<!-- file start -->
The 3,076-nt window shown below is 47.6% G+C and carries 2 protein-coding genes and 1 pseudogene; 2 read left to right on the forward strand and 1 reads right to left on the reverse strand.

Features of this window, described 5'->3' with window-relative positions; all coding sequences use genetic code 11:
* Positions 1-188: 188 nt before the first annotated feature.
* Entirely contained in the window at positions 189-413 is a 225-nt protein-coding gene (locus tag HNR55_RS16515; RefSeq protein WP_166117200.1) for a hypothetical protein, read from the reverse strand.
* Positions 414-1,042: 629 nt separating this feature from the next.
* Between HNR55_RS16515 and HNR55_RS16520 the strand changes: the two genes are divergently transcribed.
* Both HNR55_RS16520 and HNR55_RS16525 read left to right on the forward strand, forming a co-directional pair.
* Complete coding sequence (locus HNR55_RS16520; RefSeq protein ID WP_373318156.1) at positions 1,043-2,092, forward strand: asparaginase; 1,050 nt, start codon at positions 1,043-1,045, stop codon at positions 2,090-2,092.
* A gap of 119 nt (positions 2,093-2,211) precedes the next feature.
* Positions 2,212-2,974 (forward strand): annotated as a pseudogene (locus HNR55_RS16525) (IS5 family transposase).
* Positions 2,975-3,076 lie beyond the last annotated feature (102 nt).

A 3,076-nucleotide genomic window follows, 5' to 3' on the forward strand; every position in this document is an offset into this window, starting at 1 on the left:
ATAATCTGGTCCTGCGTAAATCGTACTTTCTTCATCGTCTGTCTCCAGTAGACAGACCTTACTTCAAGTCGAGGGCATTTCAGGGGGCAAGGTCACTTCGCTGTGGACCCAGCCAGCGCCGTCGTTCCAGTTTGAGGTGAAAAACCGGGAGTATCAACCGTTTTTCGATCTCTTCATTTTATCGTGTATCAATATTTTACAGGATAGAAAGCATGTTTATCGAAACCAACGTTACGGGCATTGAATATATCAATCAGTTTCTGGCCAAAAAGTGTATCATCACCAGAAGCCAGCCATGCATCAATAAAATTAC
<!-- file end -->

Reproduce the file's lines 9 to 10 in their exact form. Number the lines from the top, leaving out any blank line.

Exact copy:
* A gap of 119 nt (positions 2,093-2,211) precedes the next feature.
* Positions 2,212-2,974 (forward strand): annotated as a pseudogene (locus HNR55_RS16525) (IS5 family transposase).